It's gradually becoming more common, warns Tony Buckwell
In April and May, with the weather becoming warmer, slugs and snails become much more active which increases the risk of lungworm in dogs. Dogs that eat slugs, snails or frogs, even tiny ones eaten by accident, can catch lungworm from them. Your vet should be able to advise you if a lungworm treatment is necessary in your area and be able to prescribe something appropriate. (Read more here on worming working dogs.)
How serious is lungworm?
A: Lungworm (Angiostrongylus vasorum) infection is what we call an “emerging” disease. Initially found mainly in the south of the UK, it is gradually becoming more common around the country.
How is lungworm transmitted?
Lungworm is not passed directly from dog to dog; the worm needs a slug or snail host in order to grow and develop, and it is from eating larvae found in infected slugs and snails that dogs become infected. Dogs can, for instance, accidentally eat small infected slugs if they are on a toy left outside. (Read more on why you shouldn’t let your dog drink from puddles.)
The lungworm larvae grow inside the dog, and adult lungworms move through the dog’s body to live in the heart and blood vessels.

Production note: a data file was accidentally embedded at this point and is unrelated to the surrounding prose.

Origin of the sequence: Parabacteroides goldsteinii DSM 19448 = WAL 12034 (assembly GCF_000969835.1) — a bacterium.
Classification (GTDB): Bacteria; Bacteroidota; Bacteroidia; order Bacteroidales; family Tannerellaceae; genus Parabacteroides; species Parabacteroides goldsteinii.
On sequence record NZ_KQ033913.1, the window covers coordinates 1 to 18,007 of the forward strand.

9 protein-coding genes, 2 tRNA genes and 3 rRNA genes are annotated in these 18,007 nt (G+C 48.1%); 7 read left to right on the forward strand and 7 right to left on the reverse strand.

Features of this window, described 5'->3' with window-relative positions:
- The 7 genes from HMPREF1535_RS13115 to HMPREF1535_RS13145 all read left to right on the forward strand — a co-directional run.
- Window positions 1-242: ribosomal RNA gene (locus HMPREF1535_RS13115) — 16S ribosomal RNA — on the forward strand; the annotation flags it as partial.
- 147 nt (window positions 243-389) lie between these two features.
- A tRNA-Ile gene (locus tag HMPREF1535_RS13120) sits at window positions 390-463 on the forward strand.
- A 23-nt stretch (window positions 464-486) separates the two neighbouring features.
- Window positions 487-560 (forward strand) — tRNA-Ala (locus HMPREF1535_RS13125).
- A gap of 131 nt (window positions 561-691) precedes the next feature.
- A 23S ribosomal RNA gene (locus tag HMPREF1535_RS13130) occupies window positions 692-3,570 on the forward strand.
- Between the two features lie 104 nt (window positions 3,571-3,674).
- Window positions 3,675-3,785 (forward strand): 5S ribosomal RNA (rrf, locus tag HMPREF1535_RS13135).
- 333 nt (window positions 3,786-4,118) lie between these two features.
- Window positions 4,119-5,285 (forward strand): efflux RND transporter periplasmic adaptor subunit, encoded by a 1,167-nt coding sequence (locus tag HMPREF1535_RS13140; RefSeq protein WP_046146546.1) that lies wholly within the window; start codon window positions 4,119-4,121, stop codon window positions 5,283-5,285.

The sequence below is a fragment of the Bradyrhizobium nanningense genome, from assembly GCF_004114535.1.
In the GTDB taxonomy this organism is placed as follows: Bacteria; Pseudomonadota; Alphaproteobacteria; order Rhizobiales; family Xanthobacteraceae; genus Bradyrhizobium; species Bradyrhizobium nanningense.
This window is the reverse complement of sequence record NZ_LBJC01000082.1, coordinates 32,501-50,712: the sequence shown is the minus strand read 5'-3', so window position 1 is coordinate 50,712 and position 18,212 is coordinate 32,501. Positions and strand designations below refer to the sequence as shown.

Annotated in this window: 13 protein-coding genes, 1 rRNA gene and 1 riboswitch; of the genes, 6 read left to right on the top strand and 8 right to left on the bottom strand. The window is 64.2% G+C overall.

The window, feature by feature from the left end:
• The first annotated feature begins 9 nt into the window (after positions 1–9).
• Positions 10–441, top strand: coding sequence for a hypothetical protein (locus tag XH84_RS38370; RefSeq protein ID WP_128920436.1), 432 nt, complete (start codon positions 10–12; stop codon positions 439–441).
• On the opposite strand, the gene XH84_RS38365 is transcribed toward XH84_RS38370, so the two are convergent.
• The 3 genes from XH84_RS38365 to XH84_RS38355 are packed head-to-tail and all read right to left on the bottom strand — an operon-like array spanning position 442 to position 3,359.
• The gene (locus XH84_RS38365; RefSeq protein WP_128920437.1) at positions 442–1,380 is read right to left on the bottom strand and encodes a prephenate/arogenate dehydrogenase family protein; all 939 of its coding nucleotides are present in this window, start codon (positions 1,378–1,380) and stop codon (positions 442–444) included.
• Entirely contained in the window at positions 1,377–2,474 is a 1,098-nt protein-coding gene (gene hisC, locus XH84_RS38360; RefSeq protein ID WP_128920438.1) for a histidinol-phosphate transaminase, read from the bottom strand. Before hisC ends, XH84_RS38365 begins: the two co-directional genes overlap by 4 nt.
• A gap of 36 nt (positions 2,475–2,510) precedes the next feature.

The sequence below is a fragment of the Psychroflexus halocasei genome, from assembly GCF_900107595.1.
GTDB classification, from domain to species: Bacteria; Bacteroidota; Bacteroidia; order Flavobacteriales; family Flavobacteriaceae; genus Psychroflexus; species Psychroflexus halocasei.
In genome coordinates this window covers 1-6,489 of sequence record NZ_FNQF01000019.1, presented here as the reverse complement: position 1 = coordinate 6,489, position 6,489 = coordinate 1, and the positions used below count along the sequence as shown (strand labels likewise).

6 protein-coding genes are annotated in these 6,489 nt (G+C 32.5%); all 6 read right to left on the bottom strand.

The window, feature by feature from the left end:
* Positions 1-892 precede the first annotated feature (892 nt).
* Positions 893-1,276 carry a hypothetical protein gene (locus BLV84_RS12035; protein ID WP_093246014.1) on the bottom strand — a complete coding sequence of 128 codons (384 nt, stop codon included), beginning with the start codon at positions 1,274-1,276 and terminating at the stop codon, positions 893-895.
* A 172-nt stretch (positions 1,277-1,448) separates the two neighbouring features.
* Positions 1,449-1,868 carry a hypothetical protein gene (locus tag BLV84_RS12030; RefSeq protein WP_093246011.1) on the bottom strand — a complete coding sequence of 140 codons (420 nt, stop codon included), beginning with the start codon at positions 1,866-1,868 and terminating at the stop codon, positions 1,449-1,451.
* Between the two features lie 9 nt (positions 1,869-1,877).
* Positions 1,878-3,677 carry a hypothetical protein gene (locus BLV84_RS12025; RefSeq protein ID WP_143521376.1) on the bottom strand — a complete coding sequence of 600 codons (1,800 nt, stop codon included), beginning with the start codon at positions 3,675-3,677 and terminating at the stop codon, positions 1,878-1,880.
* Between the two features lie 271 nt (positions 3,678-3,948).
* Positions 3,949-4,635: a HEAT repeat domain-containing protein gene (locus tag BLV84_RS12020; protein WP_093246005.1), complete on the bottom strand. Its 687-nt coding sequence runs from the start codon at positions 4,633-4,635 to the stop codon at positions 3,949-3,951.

Spotting the symptoms of lungworm in dogs
Diagnosing lungworm in dogs can be difficult because symptoms vary, but they can include coughing, breathing problems, a reluctance to exercise and abnormal blood clotting. Lungworm can cause haemorrhages in the lungs, liver, intestine, eyes and spinal cord. Left untreated, lungworm infection can be fatal in severe cases.
If you see slugs and snails in your garden or when out exercising your dog, be extra vigilant. Always pick up and safely dispose of your dog’s waste and consult your vet if your dog becomes unwell. (Read how to make your dog vomit in an emergency.)
David Tomlinson adds:
Thirty years ago, Britain was free of lungworm (also known as hookworm), but this nasty parasite is now firmly established here. The blood-sucking lungworm looks like a roundworm, but it has teeth that it uses to attach or hook itself to the dog’s intestine. It changes the attachment site several times a day, leading to blood loss and causing anaemia and iron deficiency. Slugs and snails are the carriers, infecting foxes or dogs that eat them.
This is one worm that isn’t a threat to humans, but it can be deadly to dogs, though most make a full recovery if given the correct medication. If your dog doesn’t show any interest in eating slugs or snails you don’t have to worry too much.
This article was originally written in 2018 and has been updated.